Washington roundly condemned the North Korean Nov. 23 artillery attack on the populated South Koreanislandof Yeonpyeong on the Yellow Sea border, calling on North Korea to halt its belligerent action and abide by the terms of the 1953 armistice agreement. But the Obama administration was clearly not about to meet Japanese pressure for joint military action in support of Seoul or reinforce its fighting forces on the peninsula – even as a deterrent. Two South Korean marines were killed and 17 soldiers and 3 civilians injured as the flames engulfed the targeted island.

A Pentagon spokesman also said it was too early to discuss redeploying US tactical nuclear arms to South Korea, a possibility raised by South Korea's Defense Minister Kim Tae-young Monday when North Korea's parade of its uranium enrichment and light water plants came to light.

The Japanese Prime Minister Naoto Kan's second demand in his call to President Barak Obama after the North Korean attack was to convene an urgent UN Security Council meeting. That too went unheeded. The session France announced would take place Tuesday night was indefinitely postponed.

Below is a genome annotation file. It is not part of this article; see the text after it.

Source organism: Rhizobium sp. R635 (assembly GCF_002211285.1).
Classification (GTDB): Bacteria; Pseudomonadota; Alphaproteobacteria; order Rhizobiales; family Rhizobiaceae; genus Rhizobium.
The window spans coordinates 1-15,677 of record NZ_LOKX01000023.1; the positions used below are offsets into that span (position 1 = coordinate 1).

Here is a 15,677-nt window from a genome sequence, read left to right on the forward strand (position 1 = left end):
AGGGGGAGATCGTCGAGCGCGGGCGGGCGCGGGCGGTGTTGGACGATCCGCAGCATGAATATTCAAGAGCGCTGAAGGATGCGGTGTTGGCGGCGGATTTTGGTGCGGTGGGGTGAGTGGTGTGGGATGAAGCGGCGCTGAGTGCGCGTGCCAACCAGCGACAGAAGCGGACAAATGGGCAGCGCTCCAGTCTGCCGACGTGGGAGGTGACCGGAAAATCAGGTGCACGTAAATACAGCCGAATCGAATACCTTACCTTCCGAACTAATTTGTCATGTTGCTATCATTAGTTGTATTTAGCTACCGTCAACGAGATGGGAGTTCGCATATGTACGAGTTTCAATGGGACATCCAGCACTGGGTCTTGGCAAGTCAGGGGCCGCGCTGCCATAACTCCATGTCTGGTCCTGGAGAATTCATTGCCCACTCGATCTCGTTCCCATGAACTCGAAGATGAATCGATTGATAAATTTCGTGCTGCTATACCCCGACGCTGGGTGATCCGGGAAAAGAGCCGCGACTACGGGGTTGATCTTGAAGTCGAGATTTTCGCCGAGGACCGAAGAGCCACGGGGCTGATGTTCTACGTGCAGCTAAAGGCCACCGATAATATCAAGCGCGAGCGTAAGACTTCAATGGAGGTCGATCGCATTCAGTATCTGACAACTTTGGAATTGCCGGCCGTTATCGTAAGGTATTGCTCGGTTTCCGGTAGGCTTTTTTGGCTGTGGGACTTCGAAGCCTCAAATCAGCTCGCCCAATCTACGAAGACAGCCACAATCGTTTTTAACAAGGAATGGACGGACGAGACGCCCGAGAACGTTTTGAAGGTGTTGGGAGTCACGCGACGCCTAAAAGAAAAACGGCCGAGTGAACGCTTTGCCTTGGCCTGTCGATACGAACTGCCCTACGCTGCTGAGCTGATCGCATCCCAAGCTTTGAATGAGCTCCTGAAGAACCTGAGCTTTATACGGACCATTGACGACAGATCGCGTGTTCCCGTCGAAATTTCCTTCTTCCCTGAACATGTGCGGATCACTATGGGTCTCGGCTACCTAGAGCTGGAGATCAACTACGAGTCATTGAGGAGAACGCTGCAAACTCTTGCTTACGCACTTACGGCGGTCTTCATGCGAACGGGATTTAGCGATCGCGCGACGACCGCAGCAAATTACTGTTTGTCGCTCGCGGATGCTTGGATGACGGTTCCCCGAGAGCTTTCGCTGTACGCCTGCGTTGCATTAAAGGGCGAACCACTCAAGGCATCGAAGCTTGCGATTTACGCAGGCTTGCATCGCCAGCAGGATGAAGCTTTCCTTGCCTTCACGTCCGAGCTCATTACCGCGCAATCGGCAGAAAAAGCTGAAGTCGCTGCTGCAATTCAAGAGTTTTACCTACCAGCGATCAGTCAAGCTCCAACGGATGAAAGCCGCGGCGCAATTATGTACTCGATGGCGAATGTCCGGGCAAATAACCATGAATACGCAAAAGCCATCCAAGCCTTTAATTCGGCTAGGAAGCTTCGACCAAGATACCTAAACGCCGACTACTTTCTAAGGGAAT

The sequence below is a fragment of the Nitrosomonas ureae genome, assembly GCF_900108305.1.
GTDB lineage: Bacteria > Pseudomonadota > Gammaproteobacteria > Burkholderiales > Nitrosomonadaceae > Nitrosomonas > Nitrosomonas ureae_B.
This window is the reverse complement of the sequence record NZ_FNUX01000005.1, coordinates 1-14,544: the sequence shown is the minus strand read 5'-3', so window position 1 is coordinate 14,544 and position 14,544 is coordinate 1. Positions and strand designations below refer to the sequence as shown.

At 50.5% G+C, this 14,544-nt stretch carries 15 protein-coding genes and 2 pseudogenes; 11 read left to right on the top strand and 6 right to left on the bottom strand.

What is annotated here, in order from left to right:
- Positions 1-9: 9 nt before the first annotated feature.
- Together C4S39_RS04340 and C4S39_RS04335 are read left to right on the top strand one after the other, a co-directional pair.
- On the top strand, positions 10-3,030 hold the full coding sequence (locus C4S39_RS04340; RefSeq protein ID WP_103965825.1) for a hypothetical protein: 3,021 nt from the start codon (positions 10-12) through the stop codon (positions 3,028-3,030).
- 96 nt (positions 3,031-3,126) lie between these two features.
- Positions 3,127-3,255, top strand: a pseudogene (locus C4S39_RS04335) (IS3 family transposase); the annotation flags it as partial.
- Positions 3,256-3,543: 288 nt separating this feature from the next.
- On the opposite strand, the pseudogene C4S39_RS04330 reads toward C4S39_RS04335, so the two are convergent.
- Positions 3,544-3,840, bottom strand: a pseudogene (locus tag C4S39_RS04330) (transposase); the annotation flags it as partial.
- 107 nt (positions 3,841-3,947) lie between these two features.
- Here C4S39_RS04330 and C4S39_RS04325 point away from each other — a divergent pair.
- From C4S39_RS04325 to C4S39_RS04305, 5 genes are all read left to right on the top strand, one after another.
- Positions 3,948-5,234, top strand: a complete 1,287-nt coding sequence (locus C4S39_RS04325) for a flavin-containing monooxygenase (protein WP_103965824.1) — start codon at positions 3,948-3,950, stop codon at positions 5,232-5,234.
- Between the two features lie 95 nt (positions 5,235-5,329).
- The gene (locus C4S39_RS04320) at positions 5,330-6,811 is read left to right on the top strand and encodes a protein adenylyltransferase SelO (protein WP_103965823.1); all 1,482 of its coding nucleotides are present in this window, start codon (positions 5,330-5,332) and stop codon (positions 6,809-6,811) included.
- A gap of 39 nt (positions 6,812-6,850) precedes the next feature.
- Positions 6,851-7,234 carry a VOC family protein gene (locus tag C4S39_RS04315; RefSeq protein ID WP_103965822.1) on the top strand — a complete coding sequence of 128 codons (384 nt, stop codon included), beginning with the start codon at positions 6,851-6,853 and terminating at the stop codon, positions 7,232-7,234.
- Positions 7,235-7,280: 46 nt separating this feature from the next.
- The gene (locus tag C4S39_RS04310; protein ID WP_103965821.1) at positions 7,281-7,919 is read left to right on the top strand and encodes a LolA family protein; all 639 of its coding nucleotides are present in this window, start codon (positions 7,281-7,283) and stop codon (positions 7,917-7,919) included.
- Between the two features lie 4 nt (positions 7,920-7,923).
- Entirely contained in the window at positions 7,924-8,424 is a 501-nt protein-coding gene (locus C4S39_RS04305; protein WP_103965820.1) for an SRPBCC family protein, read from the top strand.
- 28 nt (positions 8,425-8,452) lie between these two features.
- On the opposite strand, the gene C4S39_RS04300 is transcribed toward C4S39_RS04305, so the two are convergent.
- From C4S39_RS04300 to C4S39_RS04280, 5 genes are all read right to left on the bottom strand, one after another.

The Japanese prime minister maintained to Obama that North Korea must not be allowed to get away with two armed attacks on the South in the space of eight months without a military response. On March 26, North Korean torpedoes sunk the South Korean Cheonan cruiser. At least 46 seamen were lost.
And at the conclusion:
... Obama's lack of response to the Japanese call, despite the presence of 28,000 US troops on the Korean Demilitarized Zone border – even with limited military action - is bound to devalue the defensive umbrella against North Korea the US has pledged South Korea and Japan. U.S. unresponsiveness is already resonating loudly in the Middle East and Persian Gulf which is beginning to take it as betokening feeble resolve in dealing with Iran and its nuclear weapons aspirations.
Of course, the administration thinks appeasement will lessen tensions in those regions, and according to reports out today, the White House is worried about China. See WSJ, "China Protests U.S.-South Korea Exercises." But see Stephen Hayes comments on U.S. deference to Beijing, "The Sixty Years War":